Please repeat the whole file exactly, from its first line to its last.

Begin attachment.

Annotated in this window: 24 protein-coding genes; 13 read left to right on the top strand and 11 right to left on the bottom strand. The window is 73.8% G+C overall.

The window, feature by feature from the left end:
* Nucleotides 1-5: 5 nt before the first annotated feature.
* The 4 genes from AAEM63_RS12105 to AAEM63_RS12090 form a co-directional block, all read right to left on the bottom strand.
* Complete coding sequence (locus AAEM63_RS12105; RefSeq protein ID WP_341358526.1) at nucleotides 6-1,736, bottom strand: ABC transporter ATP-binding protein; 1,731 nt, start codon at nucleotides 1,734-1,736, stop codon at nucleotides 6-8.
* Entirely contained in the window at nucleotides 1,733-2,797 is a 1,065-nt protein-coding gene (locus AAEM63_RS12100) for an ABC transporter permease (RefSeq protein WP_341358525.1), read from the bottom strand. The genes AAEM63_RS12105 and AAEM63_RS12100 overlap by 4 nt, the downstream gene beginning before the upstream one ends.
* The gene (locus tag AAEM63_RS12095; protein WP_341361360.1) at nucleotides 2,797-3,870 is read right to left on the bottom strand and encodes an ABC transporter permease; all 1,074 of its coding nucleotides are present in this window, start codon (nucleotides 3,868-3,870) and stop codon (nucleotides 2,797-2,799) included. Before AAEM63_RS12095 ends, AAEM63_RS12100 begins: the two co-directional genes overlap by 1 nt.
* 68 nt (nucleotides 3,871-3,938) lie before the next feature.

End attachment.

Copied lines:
Annotated in this window: 24 protein-coding genes; 13 read left to right on the top strand and 11 right to left on the bottom strand. The window is 73.8% G+C overall.

The window, feature by feature from the left end:
* Nucleotides 1-5: 5 nt before the first annotated feature.
* The 4 genes from AAEM63_RS12105 to AAEM63_RS12090 form a co-directional block, all read right to left on the bottom strand.
* Complete coding sequence (locus AAEM63_RS12105; RefSeq protein ID WP_341358526.1) at nucleotides 6-1,736, bottom strand: ABC transporter ATP-binding protein; 1,731 nt, start codon at nucleotides 1,734-1,736, stop codon at nucleotides 6-8.
* Entirely contained in the window at nucleotides 1,733-2,797 is a 1,065-nt protein-coding gene (locus AAEM63_RS12100) for an ABC transporter permease (RefSeq protein WP_341358525.1), read from the bottom strand. The genes AAEM63_RS12105 and AAEM63_RS12100 overlap by 4 nt, the downstream gene beginning before the upstream one ends.
* The gene (locus tag AAEM63_RS12095; protein WP_341361360.1) at nucleotides 2,797-3,870 is read right to left on the bottom strand and encodes an ABC transporter permease; all 1,074 of its coding nucleotides are present in this window, start codon (nucleotides 3,868-3,870) and stop codon (nucleotides 2,797-2,799) included. Before AAEM63_RS12095 ends, AAEM63_RS12100 begins: the two co-directional genes overlap by 1 nt.
* 68 nt (nucleotides 3,871-3,938) lie before the next feature.